Constructing Clothes

Any Fashion Design Degree worth its salt includes instruction on how to make clothes.  There are a lot more people making clothes in the fashion industry than designing them.  I don’t know how many people are employed at Chanel and I am sure that Karl Lagerfeld does no make any the outfits the models wear on the catwalk!  It also helps to know how to make the designs to have an idea of how to go about transferring the 1D concept to a 2D sketch, a 2D pattern and then a 3D garment. The foundation course for the Fashion Design Degree at HCC is called ‘Ready-to-Wear Construction’.  During the course of the semester, we learn the basic tools and skills which we will be drawing on for the remainder of our degree and our subsequent careers.

Before we start sewing, we need to learn how to operate the sewing machines and sergers.  We all had to be able to thread one of the industrial sewing machines in college within 30 seconds.  Our professor stood in the centre of the sewing lab with a stopwatch; each student needed to raise their hand once they had threaded the machine; he came and checked the threading which had been completed in the 30 seconds and if it was correct the student was ‘released’ to start on their next task.

Through the semester a basic portfolio is put together demonstrating the skills learned in class which consists of a notebook of samples, a skirt, a dress and a jacket.  The samples in the notebook are of different types of stitches and seams such as a Taped Seam, Stayed Seam, French Seam and a Mock French Seam and others.  We are allowed to make as many samples of each seam as we want to select the best one to put into our notebooks for grading.  Not surprisingly, the more practice I get at using the industrial machine and each type of seam, the better and more controlled I am getting.

Ripping out a seam

Ripping out a seam

The first main project is the pencil skirt.  Our professor has shown us all the steps to make the skirt, from creating our own paper pattern from the school oak-tag, laying out the pattern on the fabric with the grain, how to tell which side is the right side of the fabric, cutting out the pieces, which edges to serge, which edges to stay stitch and the order in which to sew the necessary seams (darts, side seams, insert zip and rear seam, concentric lines on the waistband, attach waistband and blind hemstitch to hand finish the hem).  In between all of these of course the pressing, busting, trimming and grading of seams as relevant.  As was inevitably necessary he also demonstrated how to use a stitch-ripper effectively to remove seams which were not quite up to standard…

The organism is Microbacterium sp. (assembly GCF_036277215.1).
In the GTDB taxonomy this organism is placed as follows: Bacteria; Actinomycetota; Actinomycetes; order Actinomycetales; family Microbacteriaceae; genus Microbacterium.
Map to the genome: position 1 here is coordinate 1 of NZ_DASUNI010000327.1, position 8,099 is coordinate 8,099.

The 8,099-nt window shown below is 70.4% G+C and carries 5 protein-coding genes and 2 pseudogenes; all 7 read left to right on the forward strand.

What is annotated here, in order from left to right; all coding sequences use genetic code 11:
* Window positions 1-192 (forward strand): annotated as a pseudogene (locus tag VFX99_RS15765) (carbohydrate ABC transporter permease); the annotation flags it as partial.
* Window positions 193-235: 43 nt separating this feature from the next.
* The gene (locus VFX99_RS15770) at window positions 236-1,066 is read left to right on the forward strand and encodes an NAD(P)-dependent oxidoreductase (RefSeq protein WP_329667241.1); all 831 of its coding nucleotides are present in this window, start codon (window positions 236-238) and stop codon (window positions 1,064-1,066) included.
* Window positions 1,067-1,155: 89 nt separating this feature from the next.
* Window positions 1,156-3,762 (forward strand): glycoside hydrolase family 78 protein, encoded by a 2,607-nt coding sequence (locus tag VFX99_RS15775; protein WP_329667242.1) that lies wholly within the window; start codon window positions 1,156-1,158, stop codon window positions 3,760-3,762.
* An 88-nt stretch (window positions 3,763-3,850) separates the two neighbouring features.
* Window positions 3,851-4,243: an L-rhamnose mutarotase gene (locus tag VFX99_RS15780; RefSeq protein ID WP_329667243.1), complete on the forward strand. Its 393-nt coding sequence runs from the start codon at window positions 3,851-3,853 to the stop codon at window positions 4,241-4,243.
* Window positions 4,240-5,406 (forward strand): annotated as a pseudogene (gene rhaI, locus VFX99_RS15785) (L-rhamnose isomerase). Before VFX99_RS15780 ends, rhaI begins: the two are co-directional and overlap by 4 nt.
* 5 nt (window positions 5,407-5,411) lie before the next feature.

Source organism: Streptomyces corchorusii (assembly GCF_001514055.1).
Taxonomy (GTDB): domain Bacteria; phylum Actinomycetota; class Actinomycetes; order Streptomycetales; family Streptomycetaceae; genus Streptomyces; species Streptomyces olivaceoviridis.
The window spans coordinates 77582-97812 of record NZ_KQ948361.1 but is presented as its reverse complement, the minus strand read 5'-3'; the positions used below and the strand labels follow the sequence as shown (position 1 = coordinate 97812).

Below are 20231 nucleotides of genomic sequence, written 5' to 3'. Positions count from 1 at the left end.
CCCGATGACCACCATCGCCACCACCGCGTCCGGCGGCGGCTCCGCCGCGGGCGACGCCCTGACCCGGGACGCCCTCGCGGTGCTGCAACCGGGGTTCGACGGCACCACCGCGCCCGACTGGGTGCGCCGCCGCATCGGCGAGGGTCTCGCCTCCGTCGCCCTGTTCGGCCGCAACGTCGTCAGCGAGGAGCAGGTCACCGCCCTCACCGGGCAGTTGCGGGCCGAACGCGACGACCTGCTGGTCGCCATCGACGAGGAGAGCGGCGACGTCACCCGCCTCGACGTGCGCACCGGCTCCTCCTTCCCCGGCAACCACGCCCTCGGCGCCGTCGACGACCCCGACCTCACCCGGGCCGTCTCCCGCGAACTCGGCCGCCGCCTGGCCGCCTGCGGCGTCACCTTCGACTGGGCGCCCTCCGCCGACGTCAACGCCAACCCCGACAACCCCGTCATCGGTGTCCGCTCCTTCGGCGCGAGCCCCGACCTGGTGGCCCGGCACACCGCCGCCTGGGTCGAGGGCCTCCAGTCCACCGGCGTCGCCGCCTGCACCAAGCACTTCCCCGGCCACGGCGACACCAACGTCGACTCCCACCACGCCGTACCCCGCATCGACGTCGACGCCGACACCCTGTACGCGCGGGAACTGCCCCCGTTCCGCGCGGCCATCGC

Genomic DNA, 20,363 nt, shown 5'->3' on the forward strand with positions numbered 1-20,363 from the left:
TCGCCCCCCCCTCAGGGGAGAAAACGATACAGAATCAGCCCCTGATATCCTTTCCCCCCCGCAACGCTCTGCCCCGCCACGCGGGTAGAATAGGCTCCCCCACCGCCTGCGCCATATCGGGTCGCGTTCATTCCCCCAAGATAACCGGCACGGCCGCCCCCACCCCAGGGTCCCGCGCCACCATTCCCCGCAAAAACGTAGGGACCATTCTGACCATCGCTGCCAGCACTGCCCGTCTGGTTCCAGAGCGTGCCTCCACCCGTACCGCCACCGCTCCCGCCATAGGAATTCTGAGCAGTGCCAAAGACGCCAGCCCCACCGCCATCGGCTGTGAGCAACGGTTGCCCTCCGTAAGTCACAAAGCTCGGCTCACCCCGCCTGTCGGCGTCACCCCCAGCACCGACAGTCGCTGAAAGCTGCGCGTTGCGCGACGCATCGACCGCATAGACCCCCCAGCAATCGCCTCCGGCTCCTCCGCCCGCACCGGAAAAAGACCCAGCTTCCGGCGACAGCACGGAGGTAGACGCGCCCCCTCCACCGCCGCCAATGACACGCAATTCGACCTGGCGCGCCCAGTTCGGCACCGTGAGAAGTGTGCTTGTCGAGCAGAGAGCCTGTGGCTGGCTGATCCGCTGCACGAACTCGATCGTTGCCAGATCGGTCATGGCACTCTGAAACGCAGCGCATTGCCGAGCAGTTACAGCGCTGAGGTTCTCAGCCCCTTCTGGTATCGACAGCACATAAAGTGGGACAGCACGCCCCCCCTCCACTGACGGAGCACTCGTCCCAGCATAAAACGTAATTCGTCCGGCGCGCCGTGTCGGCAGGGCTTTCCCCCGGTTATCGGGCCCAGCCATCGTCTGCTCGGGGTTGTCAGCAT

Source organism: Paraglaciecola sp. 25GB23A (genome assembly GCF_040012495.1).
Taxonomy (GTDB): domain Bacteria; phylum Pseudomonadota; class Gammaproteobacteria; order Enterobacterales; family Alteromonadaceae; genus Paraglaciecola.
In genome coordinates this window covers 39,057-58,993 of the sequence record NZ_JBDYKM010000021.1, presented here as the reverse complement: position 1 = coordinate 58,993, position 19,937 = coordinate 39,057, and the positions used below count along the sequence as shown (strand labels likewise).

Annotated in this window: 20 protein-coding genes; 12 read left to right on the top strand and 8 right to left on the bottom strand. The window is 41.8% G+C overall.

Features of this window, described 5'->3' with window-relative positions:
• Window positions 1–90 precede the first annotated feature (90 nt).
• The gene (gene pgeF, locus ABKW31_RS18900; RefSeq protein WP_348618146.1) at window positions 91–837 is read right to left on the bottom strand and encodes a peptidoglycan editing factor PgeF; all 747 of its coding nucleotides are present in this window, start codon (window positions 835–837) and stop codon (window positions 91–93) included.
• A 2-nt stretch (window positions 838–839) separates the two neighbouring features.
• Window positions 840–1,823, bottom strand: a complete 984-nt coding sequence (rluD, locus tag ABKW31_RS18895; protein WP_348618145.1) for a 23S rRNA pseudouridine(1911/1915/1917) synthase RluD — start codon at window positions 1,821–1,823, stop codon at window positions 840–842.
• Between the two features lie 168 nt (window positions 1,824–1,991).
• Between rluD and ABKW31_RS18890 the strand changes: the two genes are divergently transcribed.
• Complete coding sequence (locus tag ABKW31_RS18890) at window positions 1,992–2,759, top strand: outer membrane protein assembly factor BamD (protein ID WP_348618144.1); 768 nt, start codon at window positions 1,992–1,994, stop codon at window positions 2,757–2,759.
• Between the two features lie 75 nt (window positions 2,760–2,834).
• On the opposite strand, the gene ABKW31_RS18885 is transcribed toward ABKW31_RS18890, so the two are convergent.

Unfortunately all the garments we are making are a US size 8 and will therefore not fit me now, nor will they ever.  I’m just not prepared to diet that much.  I am therefore not being particular about the fabrics I am using, apart from their weight.  Thin gingham does not fall well even when darted, so is not that suitable for a skirt, although useful for the samples to guide straight line sewing.  The bulk of my raw material is made up of remnants, either from previous projects of mine, or bought at a 50% discount from Jo-Ann‘s.  Curtains are a bit of a running theme in my work, the first skirt was made from remnants of my dining room curtains, my dress will be made from my sister’s old bedroom curtains.  If anyone wants to donate their curtains for the jacket, let me know!  My ‘practice’ skirt, made without any time pressure in class when we were able to ask for advice and guidance on how to deal with calamities or what to do next is finished.  Things I learnt on this project include:

  • consider the pattern on the fabric a bit more when laying out.  I could definitely have positioned the pieces so that the pattern moves upwards rather than downwards and it may have been possible to centre it across the front of the skirt
  • black fabric is difficult to work with, in particular if you are unpicking seams
  • darts in heavy fabrics take a lot of effort to iron flat
  • a stitch-in-the-ditch is a quite easy on a heavy fabric
  • not using all of the seam allowance in the hope the skirt may fit me means it doesn’t fit the mannequin
If I sewed the waistband on evenly, the teeth on the right wouldn't be visible.  Unpick and do again.

If I sewed the waistband on evenly, the teeth on the right wouldn’t be visible. Unpick and do again.

Before Spring Break, we had a mid-term exam.  It was another skirt, this time to be made in 2 hours.  We were allowed to lay out the fabric and pattern, but not start cutting the fabric until after the starting pistol.  Apart from hemming, three people managed to finish their skirts, one even managed to press up the hem although she didn’t stitch it.  Unfortunately I didn’t get that far.  I had only managed to pin the second seam attaching the waistband and it was not straight across the top of the zip.  I will need to practice attaching waistbands and speed up a bit before the final exam.

We have now moved on to the dress (mine is nearly finished) and will be starting the jacket next week.  The first steps have already been taken, the pattern is traced and cut onto paper, fabric selection and cutting is next!Jacket pattern

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About skytash

accountant - customer service professional - polymath

3 comments

  1. Alli Burt

    Good Luck with the skirt and jacket 🙂

  2. I love the timing issue in this class. Believe me when you are sewing the LAST thing you need is a stopwatch! I’ve been sewing clothes for 50 years and LOL it can take me forever to get something just right. So good going – just relax, breathe and you will sew beautifully!

  3. Pingback: A week in the same dress – Dress for Change project | tash's travel-tales

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